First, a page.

Taiwan - A Complaint Filed By The Creditor To Cancel The Registration Of The Debtor’s Real Estate Ownership Transfer.

Legal News & Analysis - Asia Pacific - Taiwan - Dispute Resolution - Construction & Real Estate

13 April 2021
 

The Supreme Court rendered the 109-Tai-Shang-2868 Decision of November 19, 2020 (hereinafter, the “Decision”), holding that a complaint filed by the creditor to cancel the registration of the debtor’s real estate ownership transfer requires that a third party should be the defendant, and no claim may be asserted against the debtor concurrently.

 

According to the fact underlying this Decision, the Appellee asserted that he and A, the Appellant’s father, are both B’s children.  Since Appellants X and Y went to a private notary public with B, who was feeble-minded with cognitive deficits, to make a notarized will (hereinafter, the “Will at Issue”), designating all of the lands in B’s name to be inherited by X alone before they were distributed to Appellants Y and Z.  After B died, X carried out the Will at Issue by registering the ownership transfer of two parcels of land under his name on the ground of inheritance before registering the title of the lands at issue to Y and Z, respectively, for purposes of sales (hereinafter, the “Transfer Registration of the Sales at Issue”).  The Will at Issue was invalidated by a final court decision in another lawsuit.  In addition, since the sale of the lands at issue among the Appellants involved a collusive and fraudulent indication of intent, and the Transfer Registration of the Sales at Issuee was an unauthorized disposal, they were both invalid.  Under Article 767, Paragraph 1 and Article 821 of the Civil Code, a court decision was sought to compel the Appellants to cancel the Transfer Registration of the Sales at Issue and register the ownership under the name of X again, and to compel X to cancel the inheritance transfer registration of the lands at issue and register the lands at issue under the common ownership of the Appellee and A.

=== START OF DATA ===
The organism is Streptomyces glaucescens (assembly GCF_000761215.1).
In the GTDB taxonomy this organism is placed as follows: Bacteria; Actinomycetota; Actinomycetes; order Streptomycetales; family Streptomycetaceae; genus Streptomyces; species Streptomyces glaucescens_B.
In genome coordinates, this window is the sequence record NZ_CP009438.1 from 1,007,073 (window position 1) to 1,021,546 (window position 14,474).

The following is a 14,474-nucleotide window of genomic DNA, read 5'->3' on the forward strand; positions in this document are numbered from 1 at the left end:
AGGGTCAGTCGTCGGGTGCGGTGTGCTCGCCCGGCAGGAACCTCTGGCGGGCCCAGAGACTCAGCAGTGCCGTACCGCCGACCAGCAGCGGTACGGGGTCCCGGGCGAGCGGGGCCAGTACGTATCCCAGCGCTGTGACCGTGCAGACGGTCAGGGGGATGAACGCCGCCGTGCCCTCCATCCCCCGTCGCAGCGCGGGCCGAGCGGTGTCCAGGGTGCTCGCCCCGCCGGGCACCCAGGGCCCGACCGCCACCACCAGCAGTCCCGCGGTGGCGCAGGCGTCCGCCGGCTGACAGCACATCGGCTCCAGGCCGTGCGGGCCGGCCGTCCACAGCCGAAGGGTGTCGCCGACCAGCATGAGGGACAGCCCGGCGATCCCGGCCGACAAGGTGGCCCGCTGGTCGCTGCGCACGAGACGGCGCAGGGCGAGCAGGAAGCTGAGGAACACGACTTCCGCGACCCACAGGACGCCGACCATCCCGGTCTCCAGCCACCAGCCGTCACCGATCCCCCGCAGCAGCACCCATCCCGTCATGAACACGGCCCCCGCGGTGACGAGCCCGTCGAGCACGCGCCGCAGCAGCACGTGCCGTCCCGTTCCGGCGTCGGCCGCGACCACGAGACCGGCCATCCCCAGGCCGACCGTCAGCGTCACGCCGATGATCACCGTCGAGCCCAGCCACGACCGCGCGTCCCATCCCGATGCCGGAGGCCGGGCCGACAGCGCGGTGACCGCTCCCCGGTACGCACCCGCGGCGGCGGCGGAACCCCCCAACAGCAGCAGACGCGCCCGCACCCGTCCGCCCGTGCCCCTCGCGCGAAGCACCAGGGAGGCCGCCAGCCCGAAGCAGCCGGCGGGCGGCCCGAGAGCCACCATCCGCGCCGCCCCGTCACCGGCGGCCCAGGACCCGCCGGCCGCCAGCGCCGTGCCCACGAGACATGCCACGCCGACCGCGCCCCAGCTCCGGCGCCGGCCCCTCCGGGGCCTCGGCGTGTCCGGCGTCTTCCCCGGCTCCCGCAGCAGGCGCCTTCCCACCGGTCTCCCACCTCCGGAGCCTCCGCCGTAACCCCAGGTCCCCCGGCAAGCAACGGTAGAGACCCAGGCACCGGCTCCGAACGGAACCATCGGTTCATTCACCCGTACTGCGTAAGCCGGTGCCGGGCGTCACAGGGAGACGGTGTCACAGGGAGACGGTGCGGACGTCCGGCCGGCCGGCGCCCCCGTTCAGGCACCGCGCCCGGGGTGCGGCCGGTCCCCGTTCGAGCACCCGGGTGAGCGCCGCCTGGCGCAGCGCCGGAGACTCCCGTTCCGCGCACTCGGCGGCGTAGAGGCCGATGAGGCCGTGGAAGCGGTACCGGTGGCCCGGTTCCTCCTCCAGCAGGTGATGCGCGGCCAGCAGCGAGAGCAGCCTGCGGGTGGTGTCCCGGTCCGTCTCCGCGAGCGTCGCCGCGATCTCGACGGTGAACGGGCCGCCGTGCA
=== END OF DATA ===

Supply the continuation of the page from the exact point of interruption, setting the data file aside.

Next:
According to the Decision, in a lawsuit brought by the creditor to cancel a transfer registration on the ground that the debtor’s registration of property ownership transfer to a third party is invalid only requires that the third party should be the defendant, and no claim may be asserted against the debtor concurrently.

 

It was further indicated in the Decision that since the fact that the rights holders for the transfer registration of the lands at issue due to sales were Y and Z was determined by the original trial court, the Appellee certainly could not request X, not a registration rights holder, to cancel the registration.  Failing to consider this, the original trial court was certainly questionable when ordering X to cancel such registration.  Therefore, the appeal arguments criticizing such aspect of the original decision for violation of laws and regulations and requesting its reversal are not groundless.

 


 

For further information, please contact:  

 

Frank Sun, Lee Tsai & Partners

[email protected]